Applications Claiming Priority (1)

Application Number Priority Date Filing Date Title
US05972575 US4197337A (en) 1978-12-22 1978-12-22 Optical transformation of metallized polymeric film material

Publications (1)

Publication Number Publication Date
US4197337A true US4197337A (en) 1980-04-08

Family

ID=25519833

Family Applications (1)

Application Number Title Priority Date Filing Date
US05972575 Expired - Lifetime US4197337A (en) 1978-12-22 1978-12-22 Optical transformation of metallized polymeric film material

Country Status (1)

Country Link
US (1) US4197337A (en)

Cited By (12)

* Cited by examiner, † Cited by third party
Publication number Priority date Publication date Assignee Title
US4407871A (en) * 1980-03-25 1983-10-04 Ex-Cell-O Corporation Vacuum metallized dielectric substrates and method of making same
US4431711A (en) 1980-03-25 1984-02-14 Ex-Cell-O Corporation Vacuum metallizing a dielectric substrate with indium and products thereof
US4578310A (en) * 1985-07-22 1986-03-25 Michael Landey Method of producing adherent metallic film
US4939031A (en) * 1986-09-15 1990-07-03 The Boeing Company Thermal control coatings and method for improving atomic oxygen resistance
US5104808A (en) * 1988-08-26 1992-04-14 Laska Paul F Method and apparatus for effecting a plurality of assays on a plurality of samples in an automatic analytical device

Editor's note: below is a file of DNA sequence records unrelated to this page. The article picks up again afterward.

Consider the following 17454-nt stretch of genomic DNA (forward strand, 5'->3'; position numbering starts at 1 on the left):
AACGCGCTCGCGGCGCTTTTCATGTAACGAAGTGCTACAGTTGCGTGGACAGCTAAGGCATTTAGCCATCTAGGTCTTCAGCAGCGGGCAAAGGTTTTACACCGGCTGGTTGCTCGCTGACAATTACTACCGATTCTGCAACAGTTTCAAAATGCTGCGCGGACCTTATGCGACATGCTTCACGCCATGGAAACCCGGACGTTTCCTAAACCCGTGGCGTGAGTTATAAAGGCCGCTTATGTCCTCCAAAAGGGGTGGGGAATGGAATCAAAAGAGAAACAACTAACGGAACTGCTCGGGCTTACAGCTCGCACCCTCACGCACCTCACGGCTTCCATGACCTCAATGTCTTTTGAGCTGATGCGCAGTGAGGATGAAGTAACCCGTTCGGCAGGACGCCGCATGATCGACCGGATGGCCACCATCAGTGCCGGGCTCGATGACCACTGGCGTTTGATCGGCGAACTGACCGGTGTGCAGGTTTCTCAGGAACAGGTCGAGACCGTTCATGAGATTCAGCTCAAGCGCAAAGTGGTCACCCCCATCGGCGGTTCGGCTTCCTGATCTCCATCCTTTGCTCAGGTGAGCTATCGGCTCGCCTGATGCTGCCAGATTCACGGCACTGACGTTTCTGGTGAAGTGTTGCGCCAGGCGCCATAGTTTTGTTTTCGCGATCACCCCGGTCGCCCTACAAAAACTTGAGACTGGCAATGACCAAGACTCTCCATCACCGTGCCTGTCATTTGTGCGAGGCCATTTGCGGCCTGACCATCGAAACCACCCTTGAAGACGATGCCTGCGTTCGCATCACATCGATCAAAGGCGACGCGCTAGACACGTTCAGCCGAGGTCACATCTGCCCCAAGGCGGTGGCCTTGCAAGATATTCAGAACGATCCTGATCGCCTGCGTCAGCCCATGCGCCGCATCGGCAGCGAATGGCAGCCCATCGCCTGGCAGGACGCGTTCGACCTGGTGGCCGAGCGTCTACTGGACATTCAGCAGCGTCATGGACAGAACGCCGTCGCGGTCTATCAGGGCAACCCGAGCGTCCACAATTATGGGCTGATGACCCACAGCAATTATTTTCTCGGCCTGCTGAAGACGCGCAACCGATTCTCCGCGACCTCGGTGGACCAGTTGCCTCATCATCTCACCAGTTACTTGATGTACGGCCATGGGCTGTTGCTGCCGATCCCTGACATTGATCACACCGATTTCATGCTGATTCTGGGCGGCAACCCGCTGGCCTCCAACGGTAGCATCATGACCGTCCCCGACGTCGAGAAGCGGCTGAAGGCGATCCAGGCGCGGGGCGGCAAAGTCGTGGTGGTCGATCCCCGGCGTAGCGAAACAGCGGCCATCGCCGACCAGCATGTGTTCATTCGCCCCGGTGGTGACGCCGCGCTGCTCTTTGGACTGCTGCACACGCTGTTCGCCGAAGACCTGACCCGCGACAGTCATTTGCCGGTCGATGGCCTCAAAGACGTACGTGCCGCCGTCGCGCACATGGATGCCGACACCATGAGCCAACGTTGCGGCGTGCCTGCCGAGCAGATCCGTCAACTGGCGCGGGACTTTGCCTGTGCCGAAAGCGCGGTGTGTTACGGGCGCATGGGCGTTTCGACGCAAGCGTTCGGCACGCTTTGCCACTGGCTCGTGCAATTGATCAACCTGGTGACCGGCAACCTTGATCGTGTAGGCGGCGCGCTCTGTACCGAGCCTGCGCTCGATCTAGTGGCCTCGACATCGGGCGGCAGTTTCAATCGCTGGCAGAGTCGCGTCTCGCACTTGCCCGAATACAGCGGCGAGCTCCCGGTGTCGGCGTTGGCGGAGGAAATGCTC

WO1992019448A1 (en) * 1991-05-03 1992-11-12 The Pillsbury Company Nickel, chromium, iron alloy type susceptor structure
US5164032A (en) * 1991-05-07 1992-11-17 Sabert Corporation Method of forming a decorative article
US5206051A (en) * 1990-11-08 1993-04-27 Curwood, Inc. Metallized polypropylene film and process for manufacture
US5266411A (en) * 1990-11-08 1993-11-30 Curwood, Inc. Metallized polypropylene film and process for manufacture
EP0704547A1 (en) * 1994-09-29 1996-04-03 Ce.Te.V. Centro Tecnologie Del Vuoto Deposition process for transparent barrier layer
EP2325024A2 (en) * 2008-07-16 2011-05-25 LG Hausys, Ltd. Interior design film giving an impression of the appearance of metal
US20120052314A1 (en) * 2001-11-30 2012-03-01 Sabic Innovative Plastics Ip B.V. Multilayer articles comprising resorcinol arylate polyester and method for making thereof

Citations (14)

* Cited by examiner, † Cited by third party
Publication number Priority date Publication date Assignee Title
US1818729A (en) * 1929-11-01 1931-08-11 Marmorstein Heinrich Process of decorating articles of pottery and the like
US1832199A (en) * 1929-02-23 1931-11-17 Alligator Company Process for ornamenting surfaces
US2285058A (en) * 1939-07-24 1942-06-02 Cinema Television Ltd Method of manufacturing mosaic electrodes
US2689805A (en) * 1952-06-30 1954-09-21 Minnesota Mining & Mfg Method of coating polytetrafluoroethylene articles and resulting articles
US2862835A (en) * 1956-02-17 1958-12-02 Ohio Commw Eng Co Epoxy wrinkle on rubber impregnated paper
US2865787A (en) * 1955-03-09 1958-12-23 Heberlein Patent Corp Process for producing color effects on textile and other sheet-like material and products therefrom
US3085025A (en) * 1959-09-14 1963-04-09 Little Inc A Surface coating with metallic powder and the like
US3281257A (en) * 1963-06-10 1966-10-25 Philip Morris Inc Thermal embossing method
US3666517A (en) * 1966-11-16 1972-05-30 Celanese Corp Porous article